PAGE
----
The book starts by confirming that stress is indeed the killer. Our stress response, also commonly referred to as the fight-or-flight response, is triggered when a human brain perceives a threat. The survival mechanism activates the sympathetic nervous system, responsible for releasing adrenaline and cortisol into the bloodstream and shutting down peripheral functions, such as digestion, reproduction, repair and maintenance. In today’s world, the stress response is activated not only when you are on your bike dodging a lorry, but with any minor trigger such as an email from your boss or a SMS from a real estate agent. Our brain, it appears, isn’t sophisticated enough to tell the difference between a real threat and a minor annoyance. As a result, many of us live in a perpetual state of chronic stress with devastating consequences for our health and well-being.
The good news is that our bodies are able to counterbalance stress with the so-called relaxation response. “When the relaxation response is elicited, stress hormones drop, health-inducing relaxation hormones that counter the stress hormones are released, the parasympathetic nervous system takes over, and the body returns to homeostasis.” What’s more, Dr. Rankin argues that our bodies can repair and heal themselves with little intervention, provided adequate relaxation response. I find this rather intuitive, especially in relation to minor illnesses, such as a common cold. These days when you catch a cold, you rarely take a day off to recuperate. Instead, you keep dragging yourself to the office, stoically enduring the symptoms and taking days or even weeks to recover. In addition, sick people now take antibiotics, intended for bacterial infections, to treat common cold viruses. And yet you and I know well that if only we allowed ourselves a day or two of proper rest with plenty of sleep, switched off phones and the proverbial chicken soup, we would get well quicker.
Dr. Rankin suggests that the two most important ingredients of a successful treatment for any disease are positive beliefs and nurturing care. This is why non-traditional methods such as shiatsu, acupuncture, cognitive behavioural therapy, hypnotherapy etc. can be successful without apparent medical foundations. All of these treatments help us relax, which is what switches on the healing parasympathetic nervous system. The potency of the mind is also evident from the well documented placebo effect, and the author gives examples of several studies demonstrating how positive mental attitude can result in a cure without actual drugs. The reverse is also true: human beings can “think themselves sick”. For example, a study by Woods, Natterson and Silverman in 1966 showed that 79% of medical students reported developing symptoms suggestive of the illnesses they were studying. “In another study, hospitalised patients were given sugar water and told it would make them throw up. 80% of them vomited.”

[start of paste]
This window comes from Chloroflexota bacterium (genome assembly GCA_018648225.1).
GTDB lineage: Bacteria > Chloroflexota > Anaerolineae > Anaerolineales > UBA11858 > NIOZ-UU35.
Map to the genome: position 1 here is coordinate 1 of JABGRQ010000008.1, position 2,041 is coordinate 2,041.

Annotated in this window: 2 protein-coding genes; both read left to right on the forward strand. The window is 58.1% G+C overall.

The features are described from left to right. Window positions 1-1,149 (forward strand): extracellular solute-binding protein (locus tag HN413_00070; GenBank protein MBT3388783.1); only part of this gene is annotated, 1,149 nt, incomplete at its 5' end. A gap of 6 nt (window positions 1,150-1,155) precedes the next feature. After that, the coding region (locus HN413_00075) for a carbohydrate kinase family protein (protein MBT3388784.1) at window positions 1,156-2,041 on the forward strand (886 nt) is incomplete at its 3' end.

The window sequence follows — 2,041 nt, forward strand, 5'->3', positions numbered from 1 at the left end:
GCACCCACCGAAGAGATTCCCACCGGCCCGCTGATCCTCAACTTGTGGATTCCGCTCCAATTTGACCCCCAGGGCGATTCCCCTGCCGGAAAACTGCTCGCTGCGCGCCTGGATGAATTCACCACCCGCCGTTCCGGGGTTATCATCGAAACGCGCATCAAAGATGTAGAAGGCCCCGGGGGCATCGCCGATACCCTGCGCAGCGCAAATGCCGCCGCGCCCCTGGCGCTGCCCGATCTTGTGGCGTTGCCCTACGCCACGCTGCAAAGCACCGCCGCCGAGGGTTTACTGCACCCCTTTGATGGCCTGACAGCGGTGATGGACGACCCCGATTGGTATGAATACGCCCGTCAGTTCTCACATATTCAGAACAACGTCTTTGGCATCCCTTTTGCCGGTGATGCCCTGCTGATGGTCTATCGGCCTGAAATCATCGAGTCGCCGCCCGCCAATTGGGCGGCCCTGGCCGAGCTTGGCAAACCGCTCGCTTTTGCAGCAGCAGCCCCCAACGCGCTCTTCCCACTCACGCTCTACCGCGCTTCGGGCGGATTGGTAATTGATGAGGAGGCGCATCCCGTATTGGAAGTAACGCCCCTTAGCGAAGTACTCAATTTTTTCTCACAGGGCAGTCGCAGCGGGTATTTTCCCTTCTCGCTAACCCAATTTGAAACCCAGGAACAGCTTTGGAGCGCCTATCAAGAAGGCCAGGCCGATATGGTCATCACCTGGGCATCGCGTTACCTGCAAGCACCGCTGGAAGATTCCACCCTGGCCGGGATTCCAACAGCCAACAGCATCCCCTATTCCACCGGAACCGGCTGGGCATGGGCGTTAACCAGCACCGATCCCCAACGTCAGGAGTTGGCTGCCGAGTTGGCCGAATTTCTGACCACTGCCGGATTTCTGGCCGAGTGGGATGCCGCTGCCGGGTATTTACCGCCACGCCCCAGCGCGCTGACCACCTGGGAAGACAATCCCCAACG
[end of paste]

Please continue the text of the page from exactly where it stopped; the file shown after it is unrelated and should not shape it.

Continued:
Dr. Rankin is convinced that our lifestyle choices have profound effects on our health. She sites an article “Balancing Life-Style and Genomics Research for Disease Prevention”, published in Science in 2002 by Walter Willett, which stated that “less than 2% of disease, such as cystic fibrosis, Huntington’s chorea and beta thalassemia, result from a single faulty gene, and only about 5% of cancer and cardiac-disease patients can attribute their diseases to heredity.” This means that the majority of illnesses can be explained by environmental factors such as nutrition and lifestyle. The author goes further to propose that our relationships, our work, a sense of fulfilment, spirituality and sex life determine whether we end up sick or thrive. She talks about some of her patients, who exercised regularly, ate clean, drank green juice, practised mindfulness, but failed to recognise how their unhappy marriages or stressful jobs were affecting their well-being. Loneliness, frustration, anxiety, financial worries and depression were constantly triggering their brains to elicit stress responses, grinding down the immune system and wrecking hormonal havoc. No wonder her patients ended up with chronic diseases despite seemingly healthy lifestyles. Conversely, we all have friends who work in TV or finance, drink beer, eat pizza and exercise only sporadically but feel well most of the time. If they love what they do and enjoy life, their physical health reflects their states of mind.